If he caught him. The guys made their way down the alley, probably the slowest, most serpentine chase scene on record anywhere. Dad and I just looked at each other and shook our heads. Eventually Tall Glass fell, allowing Pop to get with maybe 15 feet of him. He begged his brother in law for mercy.

Dad sighed, "I better go do something before one of them gets hurt." He went out and gently took the shovel from Pop, explained firmly that wanting chicken wasn't reason enough to bust a family member's head open, helped Tall Glass off the cement, and escorted the two to their respective homes, making them promise to behave.

Ah, memories.

Thursday, August 17, 2017

It's time for Rifftrax

Tonight is Rifftrax live night. If you're not familiar with Rifftrax, it's a comedy thing where three guys mock old and new, good and bad movies. On nights like tonight they broadcast live to theaters throughout the country, originating in Nashville, Tennessee. Tonight's film is a mocking of The Five Doctors movie from the Doctor Who franchise. It should be good.

Granted, their kind of humor isn't for everyone. But like a lot of good comedy many of their riffs (jokes) actually make a kind of sense. When they question sparkly vampires, as they did when lambasting the Twilight films, it actually makes sense. Why would vampires sparkle? Why, also, would werewolves eat muffins for breakfast, as they do in the Stephanie Meyer, uh, classics?

I'm just skimming the top here. Rifftrax finds and mocks all those old school short films which we were subjected to years ago. It mocks them well; if you know who Mr. B Natural is, you are on my page. Check out their website. There's something for everyone.

All right, enough of this. I'm beginning to sound like a commercial, and I'm not. I simply love Rifftrax. And you should too.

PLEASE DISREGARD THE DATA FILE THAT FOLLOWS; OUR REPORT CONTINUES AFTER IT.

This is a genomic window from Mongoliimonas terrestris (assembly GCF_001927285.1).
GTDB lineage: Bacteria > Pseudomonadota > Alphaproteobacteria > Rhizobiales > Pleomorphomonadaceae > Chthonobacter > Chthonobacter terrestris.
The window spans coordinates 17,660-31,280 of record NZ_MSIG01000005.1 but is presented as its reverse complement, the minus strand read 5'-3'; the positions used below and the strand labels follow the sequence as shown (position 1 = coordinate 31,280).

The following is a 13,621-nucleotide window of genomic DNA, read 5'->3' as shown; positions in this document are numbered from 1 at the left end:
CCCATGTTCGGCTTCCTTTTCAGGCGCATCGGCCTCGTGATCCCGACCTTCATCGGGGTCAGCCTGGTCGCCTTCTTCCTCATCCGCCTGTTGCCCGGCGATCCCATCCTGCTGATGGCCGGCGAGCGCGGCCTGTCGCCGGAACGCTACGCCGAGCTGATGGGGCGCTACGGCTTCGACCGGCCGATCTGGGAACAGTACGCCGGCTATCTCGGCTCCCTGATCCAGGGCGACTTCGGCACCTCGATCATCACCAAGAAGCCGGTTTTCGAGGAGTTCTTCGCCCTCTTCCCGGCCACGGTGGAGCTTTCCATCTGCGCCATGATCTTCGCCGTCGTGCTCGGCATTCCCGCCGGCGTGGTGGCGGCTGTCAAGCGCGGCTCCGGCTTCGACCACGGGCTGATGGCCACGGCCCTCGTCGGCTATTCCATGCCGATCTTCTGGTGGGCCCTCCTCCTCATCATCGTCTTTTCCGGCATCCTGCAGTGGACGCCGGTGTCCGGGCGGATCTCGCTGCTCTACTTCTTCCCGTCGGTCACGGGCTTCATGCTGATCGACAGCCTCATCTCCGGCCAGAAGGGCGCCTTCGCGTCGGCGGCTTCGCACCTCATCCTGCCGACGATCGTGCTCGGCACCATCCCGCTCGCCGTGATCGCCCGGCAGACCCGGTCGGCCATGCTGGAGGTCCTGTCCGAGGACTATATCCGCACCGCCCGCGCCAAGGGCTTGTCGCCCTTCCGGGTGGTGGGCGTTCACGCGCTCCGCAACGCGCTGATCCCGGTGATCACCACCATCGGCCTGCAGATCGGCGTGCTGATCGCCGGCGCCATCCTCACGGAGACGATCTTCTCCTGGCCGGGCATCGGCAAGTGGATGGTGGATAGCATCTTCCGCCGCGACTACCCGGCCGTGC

This has been from a non-compensated spokesperson I assure you.

Wednesday, August 16, 2017

Eating from the can

"I don't wash dishes. I wash dish," me Uncle John used to say. You see, he had a habit of eating his food right out of the can. It saved time and effort. And let's face it, an awful lot of our food can be eaten that way.

Tuna, Vienna sausages, mechanically separated chicken, most vegetables; even things such as Spam can be eaten raw (or at least unheated). But Uncle did crease the envelope a bit. He would eat soup from the can for example. I was never sure enough about that to try it. One of the more unusual things he did sell me on though was corned beef hash. I tried it myself that way, straight from the can, and it was really okay. Roast beef hash not so much, but still good.

We hit a point where we would debate what else might be good enough thus consumed. Most things are just fine eaten out of the can it turns out. About the only thing we each agreed upon heartily was beef stew. Beef stew had to be heated. It was simply too chunky and the gravy too much in globules to be enjoyed on the cheap.

So, use less water and soap my friends. Eat from the can!

Tuesday, August 15, 2017

The Feast of the Assumption

Today in the Catholic Church is the feast of the Assumption of Mary. As the doctrine goes, The Mother of Christ was taken straight into Heaven.

Conservatives, and perhaps especially conservative Christians, are too often said to denigrate women. Yet here is an example of a woman being exalted above every man who ever was save Christ Himself. Mary is the greatest creation there is, has, and ever will be. And she is venerated above any man.

If there's a greater respect for women, I simply cannot imagine what it might be.